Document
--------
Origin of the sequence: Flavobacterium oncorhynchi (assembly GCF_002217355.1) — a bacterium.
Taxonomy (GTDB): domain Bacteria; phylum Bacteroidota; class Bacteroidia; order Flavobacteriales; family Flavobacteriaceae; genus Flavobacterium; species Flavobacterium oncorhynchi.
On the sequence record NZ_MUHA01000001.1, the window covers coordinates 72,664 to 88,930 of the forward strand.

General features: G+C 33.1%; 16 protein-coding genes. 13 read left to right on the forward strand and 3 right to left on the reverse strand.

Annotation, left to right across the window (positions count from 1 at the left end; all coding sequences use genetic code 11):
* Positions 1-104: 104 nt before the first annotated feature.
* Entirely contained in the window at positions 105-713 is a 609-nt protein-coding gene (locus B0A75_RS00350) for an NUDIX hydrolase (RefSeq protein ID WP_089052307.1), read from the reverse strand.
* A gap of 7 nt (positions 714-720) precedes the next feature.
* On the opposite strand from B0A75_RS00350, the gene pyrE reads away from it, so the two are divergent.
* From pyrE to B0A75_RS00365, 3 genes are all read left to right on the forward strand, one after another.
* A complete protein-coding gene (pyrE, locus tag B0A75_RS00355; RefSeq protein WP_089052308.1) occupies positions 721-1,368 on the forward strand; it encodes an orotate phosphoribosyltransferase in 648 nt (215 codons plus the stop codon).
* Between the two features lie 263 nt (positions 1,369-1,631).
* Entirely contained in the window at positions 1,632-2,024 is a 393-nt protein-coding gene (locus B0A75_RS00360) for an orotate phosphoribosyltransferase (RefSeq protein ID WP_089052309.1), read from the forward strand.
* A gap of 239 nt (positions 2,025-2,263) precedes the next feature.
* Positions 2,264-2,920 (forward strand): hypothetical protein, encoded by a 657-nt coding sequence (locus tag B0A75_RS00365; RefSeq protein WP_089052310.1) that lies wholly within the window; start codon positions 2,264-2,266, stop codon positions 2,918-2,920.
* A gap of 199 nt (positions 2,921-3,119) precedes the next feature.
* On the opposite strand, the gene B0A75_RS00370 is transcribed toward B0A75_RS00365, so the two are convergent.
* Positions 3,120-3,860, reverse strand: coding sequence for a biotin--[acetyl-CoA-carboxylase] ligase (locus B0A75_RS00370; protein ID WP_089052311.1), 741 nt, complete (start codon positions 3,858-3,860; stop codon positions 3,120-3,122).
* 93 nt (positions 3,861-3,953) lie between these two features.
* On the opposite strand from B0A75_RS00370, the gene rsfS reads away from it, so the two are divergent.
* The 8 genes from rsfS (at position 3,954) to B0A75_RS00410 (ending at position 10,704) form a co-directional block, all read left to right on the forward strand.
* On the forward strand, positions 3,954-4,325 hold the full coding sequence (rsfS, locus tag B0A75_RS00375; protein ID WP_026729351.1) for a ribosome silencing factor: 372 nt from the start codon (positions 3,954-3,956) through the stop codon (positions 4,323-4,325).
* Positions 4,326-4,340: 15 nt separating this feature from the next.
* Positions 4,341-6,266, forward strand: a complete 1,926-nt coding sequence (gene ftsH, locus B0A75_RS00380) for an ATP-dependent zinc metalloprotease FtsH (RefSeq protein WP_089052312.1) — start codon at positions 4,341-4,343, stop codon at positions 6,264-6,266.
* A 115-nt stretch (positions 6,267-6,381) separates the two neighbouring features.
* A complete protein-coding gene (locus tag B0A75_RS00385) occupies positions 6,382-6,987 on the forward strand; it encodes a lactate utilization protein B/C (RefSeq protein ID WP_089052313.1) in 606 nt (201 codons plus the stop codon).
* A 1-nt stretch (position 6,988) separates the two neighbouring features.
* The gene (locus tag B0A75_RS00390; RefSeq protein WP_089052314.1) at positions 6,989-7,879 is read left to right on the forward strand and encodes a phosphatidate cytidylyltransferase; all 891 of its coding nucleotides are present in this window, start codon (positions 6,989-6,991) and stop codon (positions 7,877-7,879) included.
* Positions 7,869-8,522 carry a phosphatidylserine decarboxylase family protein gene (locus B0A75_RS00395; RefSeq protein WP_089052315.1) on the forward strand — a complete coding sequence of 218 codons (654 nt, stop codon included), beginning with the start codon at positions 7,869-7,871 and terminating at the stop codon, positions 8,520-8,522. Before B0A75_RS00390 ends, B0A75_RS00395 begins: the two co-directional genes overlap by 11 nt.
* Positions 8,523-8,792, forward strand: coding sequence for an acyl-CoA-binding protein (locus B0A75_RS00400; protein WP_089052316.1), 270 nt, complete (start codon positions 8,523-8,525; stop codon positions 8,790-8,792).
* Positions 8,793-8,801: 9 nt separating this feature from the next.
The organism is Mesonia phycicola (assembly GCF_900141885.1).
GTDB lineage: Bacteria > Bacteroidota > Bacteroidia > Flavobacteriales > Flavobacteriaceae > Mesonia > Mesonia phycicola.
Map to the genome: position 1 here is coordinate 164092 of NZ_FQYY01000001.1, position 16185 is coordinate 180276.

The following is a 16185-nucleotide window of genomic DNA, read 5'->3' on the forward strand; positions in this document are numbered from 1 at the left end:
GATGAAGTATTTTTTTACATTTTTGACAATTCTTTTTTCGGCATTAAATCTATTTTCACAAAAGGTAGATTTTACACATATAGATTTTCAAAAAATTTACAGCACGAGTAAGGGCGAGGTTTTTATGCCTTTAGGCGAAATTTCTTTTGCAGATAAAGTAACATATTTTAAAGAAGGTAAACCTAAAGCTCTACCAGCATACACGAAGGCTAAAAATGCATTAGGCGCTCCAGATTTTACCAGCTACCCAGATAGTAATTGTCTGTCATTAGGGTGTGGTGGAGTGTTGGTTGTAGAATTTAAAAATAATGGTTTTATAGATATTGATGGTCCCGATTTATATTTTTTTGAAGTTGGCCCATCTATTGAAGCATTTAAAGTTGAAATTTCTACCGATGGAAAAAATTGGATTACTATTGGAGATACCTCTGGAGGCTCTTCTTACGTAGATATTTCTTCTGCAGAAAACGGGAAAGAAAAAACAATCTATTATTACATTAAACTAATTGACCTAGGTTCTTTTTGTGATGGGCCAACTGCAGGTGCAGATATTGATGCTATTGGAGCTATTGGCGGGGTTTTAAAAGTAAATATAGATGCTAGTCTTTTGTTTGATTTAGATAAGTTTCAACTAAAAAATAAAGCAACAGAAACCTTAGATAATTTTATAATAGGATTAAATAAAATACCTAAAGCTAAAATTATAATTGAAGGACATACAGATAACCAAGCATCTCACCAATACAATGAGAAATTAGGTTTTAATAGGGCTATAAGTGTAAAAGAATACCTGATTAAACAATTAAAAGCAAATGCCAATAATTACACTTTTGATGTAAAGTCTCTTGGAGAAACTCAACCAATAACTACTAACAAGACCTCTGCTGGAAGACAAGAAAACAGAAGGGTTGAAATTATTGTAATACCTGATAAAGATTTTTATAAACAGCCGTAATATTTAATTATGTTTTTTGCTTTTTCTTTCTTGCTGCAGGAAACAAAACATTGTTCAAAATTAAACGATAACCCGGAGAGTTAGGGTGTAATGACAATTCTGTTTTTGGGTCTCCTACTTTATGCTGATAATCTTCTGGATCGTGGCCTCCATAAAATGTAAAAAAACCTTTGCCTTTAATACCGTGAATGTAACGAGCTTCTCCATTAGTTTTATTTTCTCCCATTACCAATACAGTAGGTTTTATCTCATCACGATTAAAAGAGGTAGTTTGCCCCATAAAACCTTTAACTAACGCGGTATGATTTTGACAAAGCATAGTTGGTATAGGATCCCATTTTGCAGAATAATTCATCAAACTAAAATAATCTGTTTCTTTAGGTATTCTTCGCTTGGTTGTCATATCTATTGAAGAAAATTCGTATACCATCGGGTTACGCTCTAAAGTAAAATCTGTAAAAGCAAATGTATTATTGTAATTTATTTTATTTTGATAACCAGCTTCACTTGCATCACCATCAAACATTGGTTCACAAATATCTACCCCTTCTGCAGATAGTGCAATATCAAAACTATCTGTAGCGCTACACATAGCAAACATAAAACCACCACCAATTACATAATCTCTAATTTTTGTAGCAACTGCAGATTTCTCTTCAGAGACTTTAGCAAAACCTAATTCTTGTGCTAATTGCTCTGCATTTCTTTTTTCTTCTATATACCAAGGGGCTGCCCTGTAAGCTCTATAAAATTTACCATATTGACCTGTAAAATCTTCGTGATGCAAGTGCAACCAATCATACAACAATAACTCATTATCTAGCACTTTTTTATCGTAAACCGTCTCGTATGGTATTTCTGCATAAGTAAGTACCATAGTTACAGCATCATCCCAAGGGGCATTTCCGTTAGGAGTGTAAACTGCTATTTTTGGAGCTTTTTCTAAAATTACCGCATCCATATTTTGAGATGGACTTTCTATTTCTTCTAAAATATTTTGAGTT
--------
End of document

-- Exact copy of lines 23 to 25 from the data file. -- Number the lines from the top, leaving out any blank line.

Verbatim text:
* Positions 4,326-4,340: 15 nt separating this feature from the next.
* Positions 4,341-6,266, forward strand: a complete 1,926-nt coding sequence (gene ftsH, locus B0A75_RS00380) for an ATP-dependent zinc metalloprotease FtsH (RefSeq protein WP_089052312.1) — start codon at positions 4,341-4,343, stop codon at positions 6,264-6,266.
* A 115-nt stretch (positions 6,267-6,381) separates the two neighbouring features.